Well, Lance couldn’t argue against that. He’d been on the front lines of almost every major battle, cutting down ships full of Galrans with the startling efficiency that being Blue’s pilot, with all the strength of their connected minds and advanced weaponry, afforded him. And when he wasn’t in battle, he was usually helping to command it from the palace’s war room, with Pidge and Allura at his side. He was still ordering the deaths of Kyran’s kinsmen even if he wasn’t the one doing the actual killing. Still as responsible.

Lance bit his lip and looked away. The silence stretched on between them, growing heavier with each second that passed. Lance couldn’t bring himself to break it. Not when he couldn’t even make sense of his own thoughts and judgments any longer. Not when he was suddenly so conflicted by both his distrust of Kyran and his hope that Kyran was actually being sincere with his requests.

Lance was accustomed to speaking freely, but he knew when to keep his silence.

Sighing, Kyran looked up at the ceiling and ran a hand through his hair. “I just want to talk,” he said again. Softer, this time. With less of an edge. “There are things you must know if this marriage is to take place.”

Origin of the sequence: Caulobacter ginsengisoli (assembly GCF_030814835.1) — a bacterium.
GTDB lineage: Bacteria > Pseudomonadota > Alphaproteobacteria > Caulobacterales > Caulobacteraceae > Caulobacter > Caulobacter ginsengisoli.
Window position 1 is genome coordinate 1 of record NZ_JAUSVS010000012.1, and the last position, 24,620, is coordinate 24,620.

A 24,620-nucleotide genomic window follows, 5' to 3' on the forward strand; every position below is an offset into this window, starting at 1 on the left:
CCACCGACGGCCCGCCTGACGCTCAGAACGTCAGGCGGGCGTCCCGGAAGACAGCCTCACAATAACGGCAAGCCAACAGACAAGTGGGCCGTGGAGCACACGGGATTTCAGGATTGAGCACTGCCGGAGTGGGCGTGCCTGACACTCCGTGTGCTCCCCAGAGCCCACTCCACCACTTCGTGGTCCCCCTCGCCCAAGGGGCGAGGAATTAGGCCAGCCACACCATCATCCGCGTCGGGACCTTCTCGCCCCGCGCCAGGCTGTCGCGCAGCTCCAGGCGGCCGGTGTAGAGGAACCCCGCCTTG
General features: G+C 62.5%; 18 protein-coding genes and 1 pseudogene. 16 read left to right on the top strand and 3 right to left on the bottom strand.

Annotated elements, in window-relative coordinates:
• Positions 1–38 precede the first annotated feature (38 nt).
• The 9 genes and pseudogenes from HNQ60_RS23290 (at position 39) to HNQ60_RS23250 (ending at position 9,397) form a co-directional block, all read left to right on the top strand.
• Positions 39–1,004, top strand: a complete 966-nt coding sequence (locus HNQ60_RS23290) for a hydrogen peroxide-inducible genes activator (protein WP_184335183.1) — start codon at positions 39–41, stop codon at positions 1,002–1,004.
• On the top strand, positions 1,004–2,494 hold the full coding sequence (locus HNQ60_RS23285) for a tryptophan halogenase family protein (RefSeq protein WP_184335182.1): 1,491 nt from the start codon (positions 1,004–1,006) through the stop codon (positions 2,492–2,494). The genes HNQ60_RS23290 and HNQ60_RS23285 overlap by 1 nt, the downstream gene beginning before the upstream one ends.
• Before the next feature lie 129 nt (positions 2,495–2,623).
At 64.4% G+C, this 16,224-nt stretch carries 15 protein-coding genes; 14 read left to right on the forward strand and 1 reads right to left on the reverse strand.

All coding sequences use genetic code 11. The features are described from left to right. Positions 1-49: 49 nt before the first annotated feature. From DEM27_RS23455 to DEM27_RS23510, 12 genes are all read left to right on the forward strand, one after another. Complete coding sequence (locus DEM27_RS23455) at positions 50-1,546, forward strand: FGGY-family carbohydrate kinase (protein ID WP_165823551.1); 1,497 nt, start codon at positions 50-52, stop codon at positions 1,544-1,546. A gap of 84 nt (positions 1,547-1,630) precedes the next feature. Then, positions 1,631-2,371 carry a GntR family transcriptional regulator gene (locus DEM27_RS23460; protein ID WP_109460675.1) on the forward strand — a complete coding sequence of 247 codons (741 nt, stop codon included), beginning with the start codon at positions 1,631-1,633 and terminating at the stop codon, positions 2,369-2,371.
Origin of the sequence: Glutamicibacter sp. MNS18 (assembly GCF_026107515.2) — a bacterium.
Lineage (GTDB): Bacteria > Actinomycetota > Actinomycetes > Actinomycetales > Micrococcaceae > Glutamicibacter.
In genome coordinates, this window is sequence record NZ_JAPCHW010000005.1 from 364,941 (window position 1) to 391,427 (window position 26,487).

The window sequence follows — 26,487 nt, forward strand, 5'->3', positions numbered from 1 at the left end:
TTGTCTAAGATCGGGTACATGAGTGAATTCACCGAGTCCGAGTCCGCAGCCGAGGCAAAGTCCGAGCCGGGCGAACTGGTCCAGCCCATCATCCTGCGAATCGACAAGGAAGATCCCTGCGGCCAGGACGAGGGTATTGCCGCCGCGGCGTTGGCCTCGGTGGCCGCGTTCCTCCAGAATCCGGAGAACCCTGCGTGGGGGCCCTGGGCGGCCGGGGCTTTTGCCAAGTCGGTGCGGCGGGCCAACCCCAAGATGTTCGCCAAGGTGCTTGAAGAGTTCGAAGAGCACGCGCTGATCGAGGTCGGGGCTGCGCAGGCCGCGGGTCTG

Lance hesitated. He was still torn between his fear and his hope. Torn even more because it would mean speaking to Kyran alone, without any guards or weapons nearby. But if Kyran actually meant what he said, then maybe… maybe…

“Fine,” he finally answered, “but not here.” He couldn’t have Kyran in his room. He couldn’t speak reasonably with Kyran there, where anyone might find them and escalate the situation beyond his control. He glanced over his shoulder at the vanity, and at the small escritoire connected to it, then back at Kyran. “Just… wait here a tick.”

At Kyran’s nod, Lance stepped back and closed the door. It shut with a soft thud that echoed around the empty room. Lance looked back at the escritoire, then hurried across the room to riffle through its small drawers.

He didn’t know if it would hold what he was looking for. Olkarion relied heavily on its technology and advanced simplicity for everything, even for writing. But Lance hoped, knowing the close ties between Olkarion and Altea, they would think to include some of the luxuries Alteans regularly used. And, yes! They had!

Lance pulled out a sheet of paper and a simple pen and quickly drafted a short note for Allura, one that would keep her from seeking him out with a squadron of guards. She’d never allow for him to speak with Kyran alone before a settlement had been reached. For good reason, he had to admit, in an effort to keep both him and their peace treaty safe. However, Lance had confidence in his own ability to keep himself safe, even if this turned out to be a trap of some sort, and he was willing to risk it for the slim chance that he and Kyran could reach some accord, some sort of agreement that would keep both their kingdoms safe from further war. He was not willing to risk his cousin ruining that chance, no matter how good the reasons.

A few moments to scrawl a note about needing to meditate in one of the Spire gardens, and then one more, after an internal debate, to grab a dagger to hide beneath his floor-length over robe, and then he returned to the door. He took a deep breath. Then he pushed open the door.